“And so, they always told us do what you can and not to be complacent just because you can't help in the traditional way,” McKenzie said.
In her organizing efforts, McKenzie helped host rallies downtown and found inspiration from the help of Smith. McKenzie said the current policies on abortion scare her and that she hopes to see better immigration policies.
During his concession speech, Smith said he believes women deserve their freedom, a nod toward supporting legal abortion.
Plasencia’s campaign promises include protecting parental rights in education, decreasing the cost of homeowners insurance and placing trained police officers in public schools for safety, according to her website.
Democrat Maxwell Frost wins 10th Congressional District
Earlier in the venue, the energy was amplified with “Alright” by Kendrick Lamar blasting through speakers as Frost and his supporters danced together after they found out he won the 10th Congressional District. Frost, an activist since he was 15, led his campaign on ending gun violence, advocating for affordable health care for everyone and tackling environmental injustice, according to his website.
The district’s incumbent, Val Demings, did not run for re-election, leaving the seat up for grabs for Maxwell Frost and Republican candidate Calvin Wimbish, according to Ballotpedia. Frost won the Democratic candidacy in a tight primary race with nine other politicians on Aug. 23.
Melissa Saucedo, a senior in political science, said she is mourning losses of races like Smith’s but celebrated Frost winning. Saucedo’s support for Frost is sentimental because of Frost’s intentions for gun reform.
“And that means a lot to me as a survivor of gun violence," Saucedo said. "To have someone who knows what that's like — who knows what's at stake and who's really going to advocate for that in legislation.”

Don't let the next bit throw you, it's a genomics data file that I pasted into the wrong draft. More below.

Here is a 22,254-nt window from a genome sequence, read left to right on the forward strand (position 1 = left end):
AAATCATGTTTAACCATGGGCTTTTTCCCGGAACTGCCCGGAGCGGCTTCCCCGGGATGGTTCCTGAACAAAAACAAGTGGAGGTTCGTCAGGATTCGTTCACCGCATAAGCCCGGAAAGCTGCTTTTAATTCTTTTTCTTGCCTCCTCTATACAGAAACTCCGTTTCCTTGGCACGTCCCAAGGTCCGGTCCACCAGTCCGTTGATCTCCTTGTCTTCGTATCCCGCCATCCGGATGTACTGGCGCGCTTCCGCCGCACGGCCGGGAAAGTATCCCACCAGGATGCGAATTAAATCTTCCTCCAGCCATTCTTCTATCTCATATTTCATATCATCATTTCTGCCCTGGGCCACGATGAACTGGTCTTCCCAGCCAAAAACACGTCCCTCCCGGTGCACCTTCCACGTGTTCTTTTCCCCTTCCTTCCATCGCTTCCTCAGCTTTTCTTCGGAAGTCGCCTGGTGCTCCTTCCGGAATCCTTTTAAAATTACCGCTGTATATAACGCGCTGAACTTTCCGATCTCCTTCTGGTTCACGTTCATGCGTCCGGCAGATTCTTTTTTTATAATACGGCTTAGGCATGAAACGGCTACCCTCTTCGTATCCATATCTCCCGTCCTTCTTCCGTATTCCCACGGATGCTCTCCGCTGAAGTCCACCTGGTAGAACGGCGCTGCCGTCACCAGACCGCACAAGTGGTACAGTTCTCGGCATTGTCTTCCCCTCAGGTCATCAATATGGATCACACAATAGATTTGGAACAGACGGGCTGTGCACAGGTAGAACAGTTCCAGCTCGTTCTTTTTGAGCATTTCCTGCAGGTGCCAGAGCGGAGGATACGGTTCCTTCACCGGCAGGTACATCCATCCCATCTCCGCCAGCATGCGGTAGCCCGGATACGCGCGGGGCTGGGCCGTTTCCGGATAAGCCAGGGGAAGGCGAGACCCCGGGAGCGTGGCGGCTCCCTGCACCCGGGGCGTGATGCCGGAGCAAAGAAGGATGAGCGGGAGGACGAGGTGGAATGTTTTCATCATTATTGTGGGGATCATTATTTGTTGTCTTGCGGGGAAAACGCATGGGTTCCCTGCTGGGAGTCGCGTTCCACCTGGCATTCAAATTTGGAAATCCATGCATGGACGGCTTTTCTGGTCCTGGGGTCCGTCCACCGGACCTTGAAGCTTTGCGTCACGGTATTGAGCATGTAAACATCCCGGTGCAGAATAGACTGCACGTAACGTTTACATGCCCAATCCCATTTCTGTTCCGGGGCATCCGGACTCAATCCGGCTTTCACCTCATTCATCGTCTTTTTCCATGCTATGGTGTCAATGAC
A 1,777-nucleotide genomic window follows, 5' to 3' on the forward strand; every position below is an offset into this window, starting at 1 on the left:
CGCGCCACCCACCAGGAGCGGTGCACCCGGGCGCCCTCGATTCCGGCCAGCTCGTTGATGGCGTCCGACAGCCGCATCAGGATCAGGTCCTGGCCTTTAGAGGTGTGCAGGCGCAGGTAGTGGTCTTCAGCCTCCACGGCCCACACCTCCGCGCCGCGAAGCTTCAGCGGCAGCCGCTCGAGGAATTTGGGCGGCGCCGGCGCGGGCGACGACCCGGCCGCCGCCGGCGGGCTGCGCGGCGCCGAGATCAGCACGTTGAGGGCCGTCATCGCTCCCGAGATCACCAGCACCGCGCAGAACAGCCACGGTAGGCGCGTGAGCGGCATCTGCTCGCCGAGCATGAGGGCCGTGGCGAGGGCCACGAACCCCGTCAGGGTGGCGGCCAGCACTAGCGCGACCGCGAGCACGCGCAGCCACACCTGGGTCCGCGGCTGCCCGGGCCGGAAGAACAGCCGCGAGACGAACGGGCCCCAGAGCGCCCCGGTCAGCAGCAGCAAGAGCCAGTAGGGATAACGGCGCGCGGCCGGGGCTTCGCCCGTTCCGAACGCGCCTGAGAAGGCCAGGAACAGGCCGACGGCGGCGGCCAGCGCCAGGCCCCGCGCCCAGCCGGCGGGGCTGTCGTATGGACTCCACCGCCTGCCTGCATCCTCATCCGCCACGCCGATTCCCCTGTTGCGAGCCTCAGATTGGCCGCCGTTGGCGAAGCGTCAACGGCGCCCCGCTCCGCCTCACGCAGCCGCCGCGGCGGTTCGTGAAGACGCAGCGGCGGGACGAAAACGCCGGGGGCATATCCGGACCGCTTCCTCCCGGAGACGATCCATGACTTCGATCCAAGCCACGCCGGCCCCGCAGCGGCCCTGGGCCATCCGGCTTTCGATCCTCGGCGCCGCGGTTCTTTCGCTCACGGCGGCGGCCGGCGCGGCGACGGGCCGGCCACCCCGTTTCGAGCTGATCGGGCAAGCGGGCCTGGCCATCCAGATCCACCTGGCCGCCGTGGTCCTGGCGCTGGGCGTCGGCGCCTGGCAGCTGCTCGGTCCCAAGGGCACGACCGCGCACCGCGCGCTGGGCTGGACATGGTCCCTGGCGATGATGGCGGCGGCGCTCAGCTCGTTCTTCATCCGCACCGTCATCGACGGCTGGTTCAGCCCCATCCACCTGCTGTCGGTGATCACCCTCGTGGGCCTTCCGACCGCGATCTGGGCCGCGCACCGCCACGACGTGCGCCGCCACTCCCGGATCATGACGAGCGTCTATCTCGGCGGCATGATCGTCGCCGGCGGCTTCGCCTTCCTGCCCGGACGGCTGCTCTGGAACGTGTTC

Saucedo survived the 2018 Parkland shooting at Marjory Stoneman Douglas High School, where a gunman killed 17 students and faculty members on Valentine's Day. Before his campaign, Frost worked for March For Our Lives, a gun reform advocacy group. Frost said he started his organizing journey and became involved in gun reform after the Sandy Hook Shooting in Connecticut.
“I want people to see me as an organizer, right, who went to Congress and had an office that actually provided for people but was also ambitious, and talking about the North Stars that we deserve,” Frost said. “Medicare for all, the North Star that we deserve, ensuring that we're combating the climate crisis, ensuring that we're fighting for these bold, transformational policies that we need right now. It's not a question of just being aspirational.
“These are things we need because people are suffering.”
In his speech, Frost noted loving someone means wanting them to have nice things, and for him, that includes ensuring everyone has access to health care, freedom from gun violence in churches and schools and the ability to start a small business.
Anna Eskamani re-elected in Florida House of Representatives for District 42
Eskamani, a Ph.D. student in public affairs, won the seat by 12% against Republican candidate Bonnie Jackson, according to Ballotpedia. Eskamani, an Orlando native, was first elected into office in 2018 and has advocated for affordable health care, fair wages and support for small businesses, and improvement in public schools.